From Human Rights to Biological Threats, 25th National Security Law Institute Covers U.S. Safety

Institute Has Convened for a Quarter-Century to Update Security Professionals, Scholars
Elisa Massimino, Laura Donohue, Jennifer Cafarella and James F. Jeffrey
June 20, 2017

Prominent national security scholars and other experts, including former and current government officials, convened at the University of Virginia School of Law for the 25th National Security Law Institute earlier this month to discuss the nation’s current national security standing.

The intensive two-week institute, held June 4-16 and organized and hosted by the Center for National Security Law at UVA, provided advanced training to further professional and public understanding through lectures, panels and debates.

The week featured more than 40 classes taught by a range of experts.

Elisa Massimino, president and chief executive officer of Human Rights First, led a session on the relationship between human rights and national security.

Laura Donohue, Georgetown Law professor, conducted a talk on how biological threats and warfare, both past and present, can impact national security.

Jennifer Cafarella, lead intelligence planner at Institute for the Study of War, provided a threat briefing on the ongoing conflict with the Islamic State group, and offered her suggestions for improving the situation on the ground.

James F. Jeffrey, former United States ambassador to Iraq and assistant to President George W. Bush, gave an overview of current U.S. policy in the Middle East.

Additional institute presenters included current and past officials from the U.S. Treasury, Federal Bureau of Investigation, National Security Council and the Department of Defense and Department of Justice.

UVA Law organizers and presenters included professors John Norton Moore, director of the Center for National Security Law; Robert Turner, associate director of the center; and Professor Molly Shadel, who previously worked for the U.S. Department of Justice's Office of Intelligence Policy and Review.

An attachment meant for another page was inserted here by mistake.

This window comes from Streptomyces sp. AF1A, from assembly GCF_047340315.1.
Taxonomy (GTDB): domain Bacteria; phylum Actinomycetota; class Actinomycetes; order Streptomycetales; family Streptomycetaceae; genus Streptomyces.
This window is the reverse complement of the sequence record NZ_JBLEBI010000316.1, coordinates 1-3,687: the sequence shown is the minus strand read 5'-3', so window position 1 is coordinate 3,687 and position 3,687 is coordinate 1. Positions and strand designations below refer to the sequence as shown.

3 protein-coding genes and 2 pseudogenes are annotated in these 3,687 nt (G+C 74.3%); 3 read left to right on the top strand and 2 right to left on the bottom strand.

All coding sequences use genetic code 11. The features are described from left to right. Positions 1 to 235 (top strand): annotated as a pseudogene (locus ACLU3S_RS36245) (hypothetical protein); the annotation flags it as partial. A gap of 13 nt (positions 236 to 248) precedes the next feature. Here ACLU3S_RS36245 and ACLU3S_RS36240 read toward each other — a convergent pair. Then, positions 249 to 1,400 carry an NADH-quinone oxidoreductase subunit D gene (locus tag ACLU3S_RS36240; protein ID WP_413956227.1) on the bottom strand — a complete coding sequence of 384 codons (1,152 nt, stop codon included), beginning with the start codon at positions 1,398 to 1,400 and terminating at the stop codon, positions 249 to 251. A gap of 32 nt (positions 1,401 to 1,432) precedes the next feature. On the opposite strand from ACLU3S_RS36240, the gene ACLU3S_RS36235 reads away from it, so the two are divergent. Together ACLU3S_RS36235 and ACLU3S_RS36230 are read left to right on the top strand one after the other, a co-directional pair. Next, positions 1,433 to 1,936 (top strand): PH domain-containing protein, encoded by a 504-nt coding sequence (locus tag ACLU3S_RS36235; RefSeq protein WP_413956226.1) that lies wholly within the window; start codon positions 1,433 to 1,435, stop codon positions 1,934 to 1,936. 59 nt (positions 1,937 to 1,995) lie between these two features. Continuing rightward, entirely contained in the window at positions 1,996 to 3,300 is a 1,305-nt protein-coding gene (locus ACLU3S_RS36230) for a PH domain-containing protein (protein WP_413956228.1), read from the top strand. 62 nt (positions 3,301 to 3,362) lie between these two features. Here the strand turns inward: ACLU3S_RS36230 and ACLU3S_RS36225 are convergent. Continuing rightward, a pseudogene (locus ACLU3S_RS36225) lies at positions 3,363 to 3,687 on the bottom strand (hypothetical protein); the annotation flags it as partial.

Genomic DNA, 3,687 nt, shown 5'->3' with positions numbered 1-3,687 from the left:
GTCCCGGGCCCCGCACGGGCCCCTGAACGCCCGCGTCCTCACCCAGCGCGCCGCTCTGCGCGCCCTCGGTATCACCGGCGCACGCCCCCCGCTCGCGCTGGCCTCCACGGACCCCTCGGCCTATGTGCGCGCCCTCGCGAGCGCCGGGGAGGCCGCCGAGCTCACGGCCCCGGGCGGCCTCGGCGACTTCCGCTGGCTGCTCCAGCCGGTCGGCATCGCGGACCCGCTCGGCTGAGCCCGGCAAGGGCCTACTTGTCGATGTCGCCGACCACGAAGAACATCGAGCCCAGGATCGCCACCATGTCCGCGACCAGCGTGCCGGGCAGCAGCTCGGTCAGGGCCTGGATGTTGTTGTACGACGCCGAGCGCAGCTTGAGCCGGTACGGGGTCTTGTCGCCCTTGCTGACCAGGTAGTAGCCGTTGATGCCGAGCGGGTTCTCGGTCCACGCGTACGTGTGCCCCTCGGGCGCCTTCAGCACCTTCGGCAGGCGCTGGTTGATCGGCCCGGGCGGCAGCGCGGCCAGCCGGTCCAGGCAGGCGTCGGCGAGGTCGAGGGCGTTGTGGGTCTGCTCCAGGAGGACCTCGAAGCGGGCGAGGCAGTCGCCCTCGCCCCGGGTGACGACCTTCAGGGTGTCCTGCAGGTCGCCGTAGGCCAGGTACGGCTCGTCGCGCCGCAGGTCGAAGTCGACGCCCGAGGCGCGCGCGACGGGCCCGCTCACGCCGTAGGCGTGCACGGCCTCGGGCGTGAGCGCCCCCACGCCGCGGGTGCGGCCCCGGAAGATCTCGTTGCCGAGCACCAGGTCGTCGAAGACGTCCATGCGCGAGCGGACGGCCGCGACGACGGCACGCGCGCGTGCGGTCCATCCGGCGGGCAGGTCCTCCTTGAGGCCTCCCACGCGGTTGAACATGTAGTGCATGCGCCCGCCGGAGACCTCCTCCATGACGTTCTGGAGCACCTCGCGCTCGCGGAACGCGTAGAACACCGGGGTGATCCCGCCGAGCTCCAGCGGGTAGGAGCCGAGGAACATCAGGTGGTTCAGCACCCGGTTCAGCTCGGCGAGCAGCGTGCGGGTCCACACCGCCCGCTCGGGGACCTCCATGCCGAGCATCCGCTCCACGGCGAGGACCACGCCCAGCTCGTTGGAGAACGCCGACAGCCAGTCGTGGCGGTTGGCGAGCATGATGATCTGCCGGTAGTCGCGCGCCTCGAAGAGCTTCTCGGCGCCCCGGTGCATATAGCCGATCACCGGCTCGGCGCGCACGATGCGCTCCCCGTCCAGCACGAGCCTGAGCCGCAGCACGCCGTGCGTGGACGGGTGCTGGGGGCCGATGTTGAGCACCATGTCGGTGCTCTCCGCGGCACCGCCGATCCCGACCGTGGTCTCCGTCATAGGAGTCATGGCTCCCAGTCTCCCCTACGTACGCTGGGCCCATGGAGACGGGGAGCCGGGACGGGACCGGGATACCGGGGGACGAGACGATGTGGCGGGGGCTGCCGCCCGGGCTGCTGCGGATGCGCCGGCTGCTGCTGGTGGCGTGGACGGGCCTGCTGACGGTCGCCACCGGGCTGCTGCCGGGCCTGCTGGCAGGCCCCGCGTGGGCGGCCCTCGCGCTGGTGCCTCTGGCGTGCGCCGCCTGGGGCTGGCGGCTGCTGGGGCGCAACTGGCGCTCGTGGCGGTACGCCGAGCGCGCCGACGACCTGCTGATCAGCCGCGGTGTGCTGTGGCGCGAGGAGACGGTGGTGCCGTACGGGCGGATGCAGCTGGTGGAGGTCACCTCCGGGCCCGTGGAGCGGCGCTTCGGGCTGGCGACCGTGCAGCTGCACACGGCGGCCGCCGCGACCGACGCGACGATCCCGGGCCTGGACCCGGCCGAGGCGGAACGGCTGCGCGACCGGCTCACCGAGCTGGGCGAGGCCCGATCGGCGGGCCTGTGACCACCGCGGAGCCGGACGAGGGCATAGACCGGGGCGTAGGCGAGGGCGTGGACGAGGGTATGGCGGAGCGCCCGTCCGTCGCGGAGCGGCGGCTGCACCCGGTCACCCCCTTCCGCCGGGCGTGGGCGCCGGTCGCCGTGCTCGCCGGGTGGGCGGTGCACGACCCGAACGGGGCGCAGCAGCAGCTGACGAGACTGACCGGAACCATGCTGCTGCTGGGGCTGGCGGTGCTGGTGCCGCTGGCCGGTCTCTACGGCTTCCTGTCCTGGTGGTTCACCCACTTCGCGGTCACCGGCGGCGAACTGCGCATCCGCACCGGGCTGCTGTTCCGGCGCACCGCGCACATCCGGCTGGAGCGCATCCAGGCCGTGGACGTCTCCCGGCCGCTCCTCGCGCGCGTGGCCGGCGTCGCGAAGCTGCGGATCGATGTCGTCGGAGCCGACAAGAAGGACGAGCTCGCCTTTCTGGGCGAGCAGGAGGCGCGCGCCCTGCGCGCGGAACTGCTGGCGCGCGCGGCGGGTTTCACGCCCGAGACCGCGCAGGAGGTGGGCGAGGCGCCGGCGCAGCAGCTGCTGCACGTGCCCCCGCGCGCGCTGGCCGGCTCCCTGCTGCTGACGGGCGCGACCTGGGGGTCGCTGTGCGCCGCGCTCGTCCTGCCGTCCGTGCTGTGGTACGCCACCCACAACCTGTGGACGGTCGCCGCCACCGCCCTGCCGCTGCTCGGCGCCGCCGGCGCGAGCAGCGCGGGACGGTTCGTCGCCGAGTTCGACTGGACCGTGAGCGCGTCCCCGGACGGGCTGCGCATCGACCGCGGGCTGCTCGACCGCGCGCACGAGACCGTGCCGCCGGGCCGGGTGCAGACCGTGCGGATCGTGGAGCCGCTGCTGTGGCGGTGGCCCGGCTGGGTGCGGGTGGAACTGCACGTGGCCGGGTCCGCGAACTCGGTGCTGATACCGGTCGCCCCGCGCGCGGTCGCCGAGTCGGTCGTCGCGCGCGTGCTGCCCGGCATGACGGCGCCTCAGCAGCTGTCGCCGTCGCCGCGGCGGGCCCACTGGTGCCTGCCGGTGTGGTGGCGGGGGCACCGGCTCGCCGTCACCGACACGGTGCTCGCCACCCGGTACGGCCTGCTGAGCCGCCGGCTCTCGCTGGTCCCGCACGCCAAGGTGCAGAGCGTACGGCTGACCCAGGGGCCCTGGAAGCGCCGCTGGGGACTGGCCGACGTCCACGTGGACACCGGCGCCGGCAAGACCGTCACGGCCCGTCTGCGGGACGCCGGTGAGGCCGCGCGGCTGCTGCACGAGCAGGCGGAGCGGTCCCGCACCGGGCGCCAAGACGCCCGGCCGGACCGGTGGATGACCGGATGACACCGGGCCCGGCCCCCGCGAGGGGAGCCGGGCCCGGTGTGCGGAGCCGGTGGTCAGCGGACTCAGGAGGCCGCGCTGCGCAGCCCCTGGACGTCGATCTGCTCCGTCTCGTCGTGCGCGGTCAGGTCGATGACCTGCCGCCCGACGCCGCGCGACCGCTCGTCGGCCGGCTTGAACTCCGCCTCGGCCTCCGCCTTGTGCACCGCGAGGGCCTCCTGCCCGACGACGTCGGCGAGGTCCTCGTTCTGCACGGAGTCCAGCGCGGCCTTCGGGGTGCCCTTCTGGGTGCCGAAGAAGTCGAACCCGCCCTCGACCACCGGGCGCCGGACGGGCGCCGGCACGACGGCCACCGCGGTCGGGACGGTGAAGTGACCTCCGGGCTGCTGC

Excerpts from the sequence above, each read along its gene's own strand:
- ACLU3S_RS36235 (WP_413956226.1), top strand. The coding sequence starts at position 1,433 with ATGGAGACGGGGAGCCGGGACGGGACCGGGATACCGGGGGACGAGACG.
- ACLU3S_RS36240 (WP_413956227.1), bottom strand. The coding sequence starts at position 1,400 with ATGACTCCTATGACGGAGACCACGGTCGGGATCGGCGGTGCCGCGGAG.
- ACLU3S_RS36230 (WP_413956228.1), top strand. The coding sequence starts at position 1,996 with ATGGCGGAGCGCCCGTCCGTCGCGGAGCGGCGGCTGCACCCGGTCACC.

Class topics included terrorism, conflict management, international relations, human rights and how they pertain to national security, combating weapons of mass destruction, cybersecurity, immigration law and policy, the ongoing conflict with the Islamic State group and the U.S. relationship with the Middle East.

The Center for National Security Law was established at the University of Virginia School of Law in 1981 to further professional and public understandings of security law. The institute was also hosted by the Daniel Morgan Graduate School of National Security.

Founded in 1819, the University of Virginia School of Law is the second-oldest continuously operating law school in the nation. Consistently ranked among the top law schools, Virginia is a world-renowned training ground for distinguished lawyers and public servants, instilling in them a commitment to leadership, integrity and community service.

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